Date of Award
Open Access Thesis
In Miami-Dade County, Florida, historic preservation is most powerful at the county level. The county’s historic preservation office has the power of administration over most municipalities within its borders. In 2014, organized resistance against the county office was sparked by an attempt to declare a mid-century modern section of the town of Bay Harbor Islands as an historic district. Opposition to county management of historic preservation affairs in Bay Harbor culminated in an attempted amendment to the county historic preservation ordinance that would allow municipalities to opt out of county supervision. This thesis examines the arguments used by county preservation opponents to either oppose preservation as a whole or to empower municipalities in this political and administrative arena. Preservation opponents used a variety of rhetorical tactics and approaches to accomplish their goals, influenced by their experiences, community standing, and intentions. In both debates, the arguments used by preservation opponents highlighted ideas and interpretations of freedom in preservation discourse. In the historic district case, opponents highlighted their perceptions of an overreaching county authority in order to challenge the authority of the higher governmental body to regulate local affairs. In the debate over the proposed amendment, preservation opponents focused on the benefits of municipalities being in charge of their own designations. This work will add to the understanding of preservation opponents by expanding the understanding of their freedom-based arguments in two related cases that involved private development and county government.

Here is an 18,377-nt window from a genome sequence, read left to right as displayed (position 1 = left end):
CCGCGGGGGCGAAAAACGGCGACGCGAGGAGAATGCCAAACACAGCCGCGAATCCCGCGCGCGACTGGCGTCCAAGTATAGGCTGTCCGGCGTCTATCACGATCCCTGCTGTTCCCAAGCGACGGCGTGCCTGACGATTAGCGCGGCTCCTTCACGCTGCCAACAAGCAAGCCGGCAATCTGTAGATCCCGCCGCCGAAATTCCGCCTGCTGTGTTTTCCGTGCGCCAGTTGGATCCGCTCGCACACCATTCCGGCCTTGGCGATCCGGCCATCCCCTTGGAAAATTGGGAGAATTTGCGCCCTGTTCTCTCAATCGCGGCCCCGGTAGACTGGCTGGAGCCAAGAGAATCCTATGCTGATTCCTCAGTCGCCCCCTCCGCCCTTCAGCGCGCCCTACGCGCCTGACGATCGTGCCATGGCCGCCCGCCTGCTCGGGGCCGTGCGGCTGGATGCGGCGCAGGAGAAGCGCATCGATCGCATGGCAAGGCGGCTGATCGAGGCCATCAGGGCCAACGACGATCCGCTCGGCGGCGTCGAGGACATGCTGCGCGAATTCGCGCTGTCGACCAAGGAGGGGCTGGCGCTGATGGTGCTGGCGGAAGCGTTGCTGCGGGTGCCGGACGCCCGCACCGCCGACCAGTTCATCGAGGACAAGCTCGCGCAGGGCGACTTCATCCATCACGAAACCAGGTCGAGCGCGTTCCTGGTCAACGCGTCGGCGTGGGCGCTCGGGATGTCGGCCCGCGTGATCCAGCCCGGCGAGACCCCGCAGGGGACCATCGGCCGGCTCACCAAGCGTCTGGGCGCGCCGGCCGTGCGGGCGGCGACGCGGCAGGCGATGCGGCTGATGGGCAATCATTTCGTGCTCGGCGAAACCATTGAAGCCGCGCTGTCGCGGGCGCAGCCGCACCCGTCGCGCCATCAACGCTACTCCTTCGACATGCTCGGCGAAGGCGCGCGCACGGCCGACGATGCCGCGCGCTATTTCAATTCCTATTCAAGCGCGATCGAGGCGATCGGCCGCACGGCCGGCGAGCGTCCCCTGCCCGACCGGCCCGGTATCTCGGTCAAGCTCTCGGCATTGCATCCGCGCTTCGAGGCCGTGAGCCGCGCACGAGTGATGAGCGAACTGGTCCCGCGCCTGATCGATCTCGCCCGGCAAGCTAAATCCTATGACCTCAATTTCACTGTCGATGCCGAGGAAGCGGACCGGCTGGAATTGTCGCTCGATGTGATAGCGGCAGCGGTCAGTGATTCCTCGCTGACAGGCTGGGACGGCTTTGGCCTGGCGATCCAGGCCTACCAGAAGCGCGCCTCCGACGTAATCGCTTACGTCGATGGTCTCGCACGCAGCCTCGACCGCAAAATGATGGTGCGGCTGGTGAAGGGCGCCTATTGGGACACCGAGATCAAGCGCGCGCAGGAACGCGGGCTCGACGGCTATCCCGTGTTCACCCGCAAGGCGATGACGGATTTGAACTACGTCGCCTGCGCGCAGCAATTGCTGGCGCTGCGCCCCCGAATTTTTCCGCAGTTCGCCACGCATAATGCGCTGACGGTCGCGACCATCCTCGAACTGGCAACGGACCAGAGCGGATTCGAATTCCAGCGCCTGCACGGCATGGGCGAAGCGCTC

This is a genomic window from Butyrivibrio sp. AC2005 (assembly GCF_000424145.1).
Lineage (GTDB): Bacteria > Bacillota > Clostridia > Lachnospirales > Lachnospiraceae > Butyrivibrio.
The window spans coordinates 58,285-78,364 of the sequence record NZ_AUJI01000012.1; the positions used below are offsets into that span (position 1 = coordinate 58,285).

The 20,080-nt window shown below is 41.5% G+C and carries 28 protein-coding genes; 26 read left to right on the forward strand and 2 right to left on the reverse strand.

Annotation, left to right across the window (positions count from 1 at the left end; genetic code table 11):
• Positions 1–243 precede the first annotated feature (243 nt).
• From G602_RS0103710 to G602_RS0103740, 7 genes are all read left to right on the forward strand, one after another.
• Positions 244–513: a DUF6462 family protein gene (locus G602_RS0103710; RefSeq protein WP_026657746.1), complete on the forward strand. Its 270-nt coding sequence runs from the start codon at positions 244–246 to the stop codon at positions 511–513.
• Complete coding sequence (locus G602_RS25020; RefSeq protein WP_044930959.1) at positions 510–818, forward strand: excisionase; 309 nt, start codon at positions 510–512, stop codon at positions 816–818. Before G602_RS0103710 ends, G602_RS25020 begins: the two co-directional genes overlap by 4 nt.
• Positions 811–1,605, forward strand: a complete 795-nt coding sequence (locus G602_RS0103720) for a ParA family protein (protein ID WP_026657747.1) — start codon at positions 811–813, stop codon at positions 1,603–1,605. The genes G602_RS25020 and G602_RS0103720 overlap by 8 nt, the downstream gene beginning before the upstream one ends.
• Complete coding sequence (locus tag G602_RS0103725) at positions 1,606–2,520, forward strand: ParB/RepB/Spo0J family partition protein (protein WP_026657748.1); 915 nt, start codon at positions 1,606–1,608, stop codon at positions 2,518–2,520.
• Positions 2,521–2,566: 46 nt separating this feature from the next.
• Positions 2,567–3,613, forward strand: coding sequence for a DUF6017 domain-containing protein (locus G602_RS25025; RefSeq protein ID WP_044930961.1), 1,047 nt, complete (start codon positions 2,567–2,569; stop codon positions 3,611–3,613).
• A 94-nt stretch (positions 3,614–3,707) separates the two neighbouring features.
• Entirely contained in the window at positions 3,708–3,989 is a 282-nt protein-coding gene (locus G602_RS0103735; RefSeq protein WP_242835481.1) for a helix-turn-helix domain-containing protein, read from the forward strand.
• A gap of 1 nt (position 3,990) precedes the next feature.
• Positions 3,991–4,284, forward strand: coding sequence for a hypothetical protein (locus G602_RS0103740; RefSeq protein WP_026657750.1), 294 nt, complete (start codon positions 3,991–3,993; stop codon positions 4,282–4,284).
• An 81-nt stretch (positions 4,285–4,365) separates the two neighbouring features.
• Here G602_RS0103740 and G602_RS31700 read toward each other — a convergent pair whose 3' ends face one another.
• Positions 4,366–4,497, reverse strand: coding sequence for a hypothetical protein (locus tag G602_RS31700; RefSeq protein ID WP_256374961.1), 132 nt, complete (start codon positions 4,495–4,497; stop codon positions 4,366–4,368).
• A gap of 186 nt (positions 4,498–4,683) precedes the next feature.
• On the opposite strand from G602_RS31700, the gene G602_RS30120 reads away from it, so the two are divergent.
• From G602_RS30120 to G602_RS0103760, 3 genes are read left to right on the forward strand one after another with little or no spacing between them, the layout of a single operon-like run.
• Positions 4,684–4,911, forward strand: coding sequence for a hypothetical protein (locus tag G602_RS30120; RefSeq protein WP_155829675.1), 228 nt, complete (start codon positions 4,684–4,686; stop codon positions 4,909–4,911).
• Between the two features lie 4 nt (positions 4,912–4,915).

Imberman, M. A.(2015). Community Development and Development in Communities: Challenges to the Miami-Dade County Historic Preservation Ordinance. (Master's thesis). Retrieved from http://scholarcommons.sc.edu/etd/3604